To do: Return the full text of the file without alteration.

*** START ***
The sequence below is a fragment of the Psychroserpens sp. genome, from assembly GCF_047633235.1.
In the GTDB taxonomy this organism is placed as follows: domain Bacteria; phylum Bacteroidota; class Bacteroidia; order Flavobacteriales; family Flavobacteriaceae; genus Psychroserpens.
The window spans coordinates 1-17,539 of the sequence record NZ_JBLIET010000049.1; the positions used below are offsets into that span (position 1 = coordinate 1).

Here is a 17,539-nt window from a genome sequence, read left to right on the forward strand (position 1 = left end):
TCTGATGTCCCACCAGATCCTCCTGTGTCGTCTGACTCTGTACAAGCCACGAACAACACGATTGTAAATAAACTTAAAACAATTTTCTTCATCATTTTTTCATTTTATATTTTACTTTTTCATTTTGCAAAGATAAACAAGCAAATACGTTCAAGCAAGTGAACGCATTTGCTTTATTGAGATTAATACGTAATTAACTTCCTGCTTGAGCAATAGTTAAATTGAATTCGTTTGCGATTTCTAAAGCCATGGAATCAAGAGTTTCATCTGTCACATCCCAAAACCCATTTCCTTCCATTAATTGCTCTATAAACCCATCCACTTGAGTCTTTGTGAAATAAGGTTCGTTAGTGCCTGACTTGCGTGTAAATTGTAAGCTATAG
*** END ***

The sequence below is a fragment of the Psychroserpens sp. genome, from assembly GCF_047633235.1.
In the GTDB taxonomy this organism is placed as follows: domain Bacteria; phylum Bacteroidota; class Bacteroidia; order Flavobacteriales; family Flavobacteriaceae; genus Psychroserpens.
The window spans coordinates 1-17,539 of the sequence record NZ_JBLIET010000049.1; the positions used below are offsets into that span (position 1 = coordinate 1).

Here is a 17,539-nt window from a genome sequence, read left to right on the forward strand (position 1 = left end):
TCTGATGTCCCACCAGATCCTCCTGTGTCGTCTGACTCTGTACAAGCCACGAACAACACGATTGTAAATAAACTTAAAACAATTTTCTTCATCATTTTTTCATTTTATATTTTACTTTTTCATTTTGCAAAGATAAACAAGCAAATACGTTCAAGCAAGTGAACGCATTTGCTTTATTGAGATTAATACGTAATTAACTTCCTGCTTGAGCAATAGTTAAATTGAATTCGTTTGCGATTTCTAAAGCCATGGAATCAAGAGTTTCATCTGTCACATCCCAAAACCCATTTCCTTCCATTAATTGCTCTATAAACCCATCCACTTGAGTCTTTGTGAAATAAGGTTCGTTAGTGCCTGACTTGCGTGTAAATTGTAAGCTATAG